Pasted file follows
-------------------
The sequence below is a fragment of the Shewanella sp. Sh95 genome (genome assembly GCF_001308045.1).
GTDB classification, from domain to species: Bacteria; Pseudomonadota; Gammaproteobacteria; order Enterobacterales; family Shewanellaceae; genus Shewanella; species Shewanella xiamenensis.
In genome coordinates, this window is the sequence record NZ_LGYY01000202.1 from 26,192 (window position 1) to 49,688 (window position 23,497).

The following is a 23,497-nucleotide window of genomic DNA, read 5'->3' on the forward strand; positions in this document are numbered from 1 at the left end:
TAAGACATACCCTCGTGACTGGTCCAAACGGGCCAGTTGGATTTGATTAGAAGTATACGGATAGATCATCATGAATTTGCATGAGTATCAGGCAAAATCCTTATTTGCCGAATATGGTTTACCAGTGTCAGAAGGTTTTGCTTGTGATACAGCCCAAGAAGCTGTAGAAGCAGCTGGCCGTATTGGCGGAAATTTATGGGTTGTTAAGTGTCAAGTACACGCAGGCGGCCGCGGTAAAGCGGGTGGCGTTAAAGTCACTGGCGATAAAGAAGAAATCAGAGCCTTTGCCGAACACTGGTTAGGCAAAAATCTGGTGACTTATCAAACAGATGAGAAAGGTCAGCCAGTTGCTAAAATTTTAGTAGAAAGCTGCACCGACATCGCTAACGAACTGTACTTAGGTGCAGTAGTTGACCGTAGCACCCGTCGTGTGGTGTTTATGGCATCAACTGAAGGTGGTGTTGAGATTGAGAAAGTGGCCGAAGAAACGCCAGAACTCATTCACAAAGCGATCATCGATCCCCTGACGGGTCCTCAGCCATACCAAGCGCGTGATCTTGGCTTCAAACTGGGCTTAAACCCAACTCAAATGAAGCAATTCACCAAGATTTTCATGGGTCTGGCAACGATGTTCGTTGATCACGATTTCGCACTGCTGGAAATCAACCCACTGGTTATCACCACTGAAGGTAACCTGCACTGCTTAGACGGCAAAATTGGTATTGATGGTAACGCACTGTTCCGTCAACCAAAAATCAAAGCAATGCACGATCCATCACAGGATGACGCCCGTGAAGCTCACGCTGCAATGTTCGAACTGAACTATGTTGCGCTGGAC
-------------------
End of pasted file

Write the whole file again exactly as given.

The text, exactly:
The sequence below is a fragment of the Shewanella sp. Sh95 genome (genome assembly GCF_001308045.1).
GTDB classification, from domain to species: Bacteria; Pseudomonadota; Gammaproteobacteria; order Enterobacterales; family Shewanellaceae; genus Shewanella; species Shewanella xiamenensis.
In genome coordinates, this window is the sequence record NZ_LGYY01000202.1 from 26,192 (window position 1) to 49,688 (window position 23,497).

The following is a 23,497-nucleotide window of genomic DNA, read 5'->3' on the forward strand; positions in this document are numbered from 1 at the left end:
TAAGACATACCCTCGTGACTGGTCCAAACGGGCCAGTTGGATTTGATTAGAAGTATACGGATAGATCATCATGAATTTGCATGAGTATCAGGCAAAATCCTTATTTGCCGAATATGGTTTACCAGTGTCAGAAGGTTTTGCTTGTGATACAGCCCAAGAAGCTGTAGAAGCAGCTGGCCGTATTGGCGGAAATTTATGGGTTGTTAAGTGTCAAGTACACGCAGGCGGCCGCGGTAAAGCGGGTGGCGTTAAAGTCACTGGCGATAAAGAAGAAATCAGAGCCTTTGCCGAACACTGGTTAGGCAAAAATCTGGTGACTTATCAAACAGATGAGAAAGGTCAGCCAGTTGCTAAAATTTTAGTAGAAAGCTGCACCGACATCGCTAACGAACTGTACTTAGGTGCAGTAGTTGACCGTAGCACCCGTCGTGTGGTGTTTATGGCATCAACTGAAGGTGGTGTTGAGATTGAGAAAGTGGCCGAAGAAACGCCAGAACTCATTCACAAAGCGATCATCGATCCCCTGACGGGTCCTCAGCCATACCAAGCGCGTGATCTTGGCTTCAAACTGGGCTTAAACCCAACTCAAATGAAGCAATTCACCAAGATTTTCATGGGTCTGGCAACGATGTTCGTTGATCACGATTTCGCACTGCTGGAAATCAACCCACTGGTTATCACCACTGAAGGTAACCTGCACTGCTTAGACGGCAAAATTGGTATTGATGGTAACGCACTGTTCCGTCAACCAAAAATCAAAGCAATGCACGATCCATCACAGGATGACGCCCGTGAAGCTCACGCTGCAATGTTCGAACTGAACTATGTTGCGCTGGAC